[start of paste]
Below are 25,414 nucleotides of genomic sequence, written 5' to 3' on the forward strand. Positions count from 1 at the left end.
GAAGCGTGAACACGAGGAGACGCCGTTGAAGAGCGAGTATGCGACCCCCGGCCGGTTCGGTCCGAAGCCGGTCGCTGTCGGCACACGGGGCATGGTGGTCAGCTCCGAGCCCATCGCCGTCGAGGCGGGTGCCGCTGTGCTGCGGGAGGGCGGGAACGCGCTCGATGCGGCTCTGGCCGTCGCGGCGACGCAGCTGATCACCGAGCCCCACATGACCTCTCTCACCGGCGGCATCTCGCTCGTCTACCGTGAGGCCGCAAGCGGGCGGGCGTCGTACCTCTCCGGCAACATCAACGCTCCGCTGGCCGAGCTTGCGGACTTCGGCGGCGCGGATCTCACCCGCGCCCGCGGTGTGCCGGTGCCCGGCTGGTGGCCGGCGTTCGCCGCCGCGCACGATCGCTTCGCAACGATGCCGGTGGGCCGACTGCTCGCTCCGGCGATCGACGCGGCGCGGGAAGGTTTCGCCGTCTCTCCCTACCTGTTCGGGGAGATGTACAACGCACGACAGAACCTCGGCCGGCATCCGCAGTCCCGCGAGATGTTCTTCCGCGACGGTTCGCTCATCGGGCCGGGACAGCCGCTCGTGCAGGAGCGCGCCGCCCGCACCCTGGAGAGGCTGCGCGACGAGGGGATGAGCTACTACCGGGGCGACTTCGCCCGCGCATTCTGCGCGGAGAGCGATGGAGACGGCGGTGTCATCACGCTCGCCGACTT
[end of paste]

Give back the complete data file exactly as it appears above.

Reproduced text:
Below are 25,414 nucleotides of genomic sequence, written 5' to 3' on the forward strand. Positions count from 1 at the left end.
GAAGCGTGAACACGAGGAGACGCCGTTGAAGAGCGAGTATGCGACCCCCGGCCGGTTCGGTCCGAAGCCGGTCGCTGTCGGCACACGGGGCATGGTGGTCAGCTCCGAGCCCATCGCCGTCGAGGCGGGTGCCGCTGTGCTGCGGGAGGGCGGGAACGCGCTCGATGCGGCTCTGGCCGTCGCGGCGACGCAGCTGATCACCGAGCCCCACATGACCTCTCTCACCGGCGGCATCTCGCTCGTCTACCGTGAGGCCGCAAGCGGGCGGGCGTCGTACCTCTCCGGCAACATCAACGCTCCGCTGGCCGAGCTTGCGGACTTCGGCGGCGCGGATCTCACCCGCGCCCGCGGTGTGCCGGTGCCCGGCTGGTGGCCGGCGTTCGCCGCCGCGCACGATCGCTTCGCAACGATGCCGGTGGGCCGACTGCTCGCTCCGGCGATCGACGCGGCGCGGGAAGGTTTCGCCGTCTCTCCCTACCTGTTCGGGGAGATGTACAACGCACGACAGAACCTCGGCCGGCATCCGCAGTCCCGCGAGATGTTCTTCCGCGACGGTTCGCTCATCGGGCCGGGACAGCCGCTCGTGCAGGAGCGCGCCGCCCGCACCCTGGAGAGGCTGCGCGACGAGGGGATGAGCTACTACCGGGGCGACTTCGCCCGCGCATTCTGCGCGGAGAGCGATGGAGACGGCGGTGTCATCACGCTCGCCGACTT